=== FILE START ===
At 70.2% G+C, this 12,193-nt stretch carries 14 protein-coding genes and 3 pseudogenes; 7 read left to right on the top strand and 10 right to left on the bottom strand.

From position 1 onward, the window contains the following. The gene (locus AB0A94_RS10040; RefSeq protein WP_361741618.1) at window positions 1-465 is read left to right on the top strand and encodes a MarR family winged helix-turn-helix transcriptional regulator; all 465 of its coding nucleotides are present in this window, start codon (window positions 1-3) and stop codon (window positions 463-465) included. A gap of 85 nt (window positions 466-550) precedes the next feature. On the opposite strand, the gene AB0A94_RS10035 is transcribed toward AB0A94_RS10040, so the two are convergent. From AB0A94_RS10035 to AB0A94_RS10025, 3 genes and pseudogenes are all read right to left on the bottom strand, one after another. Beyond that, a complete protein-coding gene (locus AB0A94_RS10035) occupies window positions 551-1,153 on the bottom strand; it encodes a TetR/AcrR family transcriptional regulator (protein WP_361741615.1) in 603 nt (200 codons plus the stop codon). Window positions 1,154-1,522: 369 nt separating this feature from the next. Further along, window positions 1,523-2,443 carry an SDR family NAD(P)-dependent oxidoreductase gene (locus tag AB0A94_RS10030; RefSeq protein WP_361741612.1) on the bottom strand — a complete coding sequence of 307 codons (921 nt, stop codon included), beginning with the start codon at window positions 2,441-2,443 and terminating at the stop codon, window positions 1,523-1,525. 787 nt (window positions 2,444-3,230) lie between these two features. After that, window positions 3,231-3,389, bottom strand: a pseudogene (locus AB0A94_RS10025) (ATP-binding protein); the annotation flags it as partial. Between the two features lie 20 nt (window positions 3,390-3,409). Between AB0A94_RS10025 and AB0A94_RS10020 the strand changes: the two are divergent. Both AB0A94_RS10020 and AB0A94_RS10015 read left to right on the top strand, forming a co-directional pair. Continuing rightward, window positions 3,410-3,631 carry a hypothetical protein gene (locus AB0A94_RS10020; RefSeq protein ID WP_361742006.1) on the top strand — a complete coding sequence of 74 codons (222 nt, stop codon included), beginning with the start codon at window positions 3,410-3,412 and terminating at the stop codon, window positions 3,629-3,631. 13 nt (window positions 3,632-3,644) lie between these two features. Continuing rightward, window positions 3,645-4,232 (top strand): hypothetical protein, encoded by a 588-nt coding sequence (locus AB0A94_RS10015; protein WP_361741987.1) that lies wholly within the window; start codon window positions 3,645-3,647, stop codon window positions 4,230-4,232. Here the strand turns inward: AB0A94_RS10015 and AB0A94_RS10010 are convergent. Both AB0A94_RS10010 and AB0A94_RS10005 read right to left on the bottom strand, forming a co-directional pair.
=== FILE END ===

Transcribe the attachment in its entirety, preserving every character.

At 70.2% G+C, this 12,193-nt stretch carries 14 protein-coding genes and 3 pseudogenes; 7 read left to right on the top strand and 10 right to left on the bottom strand.

From position 1 onward, the window contains the following. The gene (locus AB0A94_RS10040; RefSeq protein WP_361741618.1) at window positions 1-465 is read left to right on the top strand and encodes a MarR family winged helix-turn-helix transcriptional regulator; all 465 of its coding nucleotides are present in this window, start codon (window positions 1-3) and stop codon (window positions 463-465) included. A gap of 85 nt (window positions 466-550) precedes the next feature. On the opposite strand, the gene AB0A94_RS10035 is transcribed toward AB0A94_RS10040, so the two are convergent. From AB0A94_RS10035 to AB0A94_RS10025, 3 genes and pseudogenes are all read right to left on the bottom strand, one after another. Beyond that, a complete protein-coding gene (locus AB0A94_RS10035) occupies window positions 551-1,153 on the bottom strand; it encodes a TetR/AcrR family transcriptional regulator (protein WP_361741615.1) in 603 nt (200 codons plus the stop codon). Window positions 1,154-1,522: 369 nt separating this feature from the next. Further along, window positions 1,523-2,443 carry an SDR family NAD(P)-dependent oxidoreductase gene (locus tag AB0A94_RS10030; RefSeq protein WP_361741612.1) on the bottom strand — a complete coding sequence of 307 codons (921 nt, stop codon included), beginning with the start codon at window positions 2,441-2,443 and terminating at the stop codon, window positions 1,523-1,525. 787 nt (window positions 2,444-3,230) lie between these two features. After that, window positions 3,231-3,389, bottom strand: a pseudogene (locus AB0A94_RS10025) (ATP-binding protein); the annotation flags it as partial. Between the two features lie 20 nt (window positions 3,390-3,409). Between AB0A94_RS10025 and AB0A94_RS10020 the strand changes: the two are divergent. Both AB0A94_RS10020 and AB0A94_RS10015 read left to right on the top strand, forming a co-directional pair. Continuing rightward, window positions 3,410-3,631 carry a hypothetical protein gene (locus AB0A94_RS10020; RefSeq protein ID WP_361742006.1) on the top strand — a complete coding sequence of 74 codons (222 nt, stop codon included), beginning with the start codon at window positions 3,410-3,412 and terminating at the stop codon, window positions 3,629-3,631. 13 nt (window positions 3,632-3,644) lie between these two features. Continuing rightward, window positions 3,645-4,232 (top strand): hypothetical protein, encoded by a 588-nt coding sequence (locus AB0A94_RS10015; protein WP_361741987.1) that lies wholly within the window; start codon window positions 3,645-3,647, stop codon window positions 4,230-4,232. Here the strand turns inward: AB0A94_RS10015 and AB0A94_RS10010 are convergent. Both AB0A94_RS10010 and AB0A94_RS10005 read right to left on the bottom strand, forming a co-directional pair.